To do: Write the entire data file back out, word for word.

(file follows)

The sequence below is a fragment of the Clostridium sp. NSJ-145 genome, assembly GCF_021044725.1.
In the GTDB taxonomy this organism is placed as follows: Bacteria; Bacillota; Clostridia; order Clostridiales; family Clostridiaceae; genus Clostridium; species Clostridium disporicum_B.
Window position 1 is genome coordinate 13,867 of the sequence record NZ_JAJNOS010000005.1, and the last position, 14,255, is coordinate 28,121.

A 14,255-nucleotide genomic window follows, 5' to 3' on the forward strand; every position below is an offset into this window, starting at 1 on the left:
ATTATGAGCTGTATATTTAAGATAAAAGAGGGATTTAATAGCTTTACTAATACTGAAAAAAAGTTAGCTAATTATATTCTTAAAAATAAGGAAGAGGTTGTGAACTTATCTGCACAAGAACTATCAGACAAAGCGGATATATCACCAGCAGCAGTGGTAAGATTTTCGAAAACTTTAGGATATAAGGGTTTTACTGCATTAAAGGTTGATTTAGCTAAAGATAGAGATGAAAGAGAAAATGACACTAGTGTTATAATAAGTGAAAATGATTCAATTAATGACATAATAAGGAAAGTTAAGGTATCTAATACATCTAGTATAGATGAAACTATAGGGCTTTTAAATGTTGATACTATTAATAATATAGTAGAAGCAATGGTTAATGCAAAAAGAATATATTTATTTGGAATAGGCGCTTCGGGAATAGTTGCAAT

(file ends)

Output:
The sequence below is a fragment of the Clostridium sp. NSJ-145 genome, assembly GCF_021044725.1.
In the GTDB taxonomy this organism is placed as follows: Bacteria; Bacillota; Clostridia; order Clostridiales; family Clostridiaceae; genus Clostridium; species Clostridium disporicum_B.
Window position 1 is genome coordinate 13,867 of the sequence record NZ_JAJNOS010000005.1, and the last position, 14,255, is coordinate 28,121.

A 14,255-nucleotide genomic window follows, 5' to 3' on the forward strand; every position below is an offset into this window, starting at 1 on the left:
ATTATGAGCTGTATATTTAAGATAAAAGAGGGATTTAATAGCTTTACTAATACTGAAAAAAAGTTAGCTAATTATATTCTTAAAAATAAGGAAGAGGTTGTGAACTTATCTGCACAAGAACTATCAGACAAAGCGGATATATCACCAGCAGCAGTGGTAAGATTTTCGAAAACTTTAGGATATAAGGGTTTTACTGCATTAAAGGTTGATTTAGCTAAAGATAGAGATGAAAGAGAAAATGACACTAGTGTTATAATAAGTGAAAATGATTCAATTAATGACATAATAAGGAAAGTTAAGGTATCTAATACATCTAGTATAGATGAAACTATAGGGCTTTTAAATGTTGATACTATTAATAATATAGTAGAAGCAATGGTTAATGCAAAAAGAATATATTTATTTGGAATAGGCGCTTCGGGAATAGTTGCAAT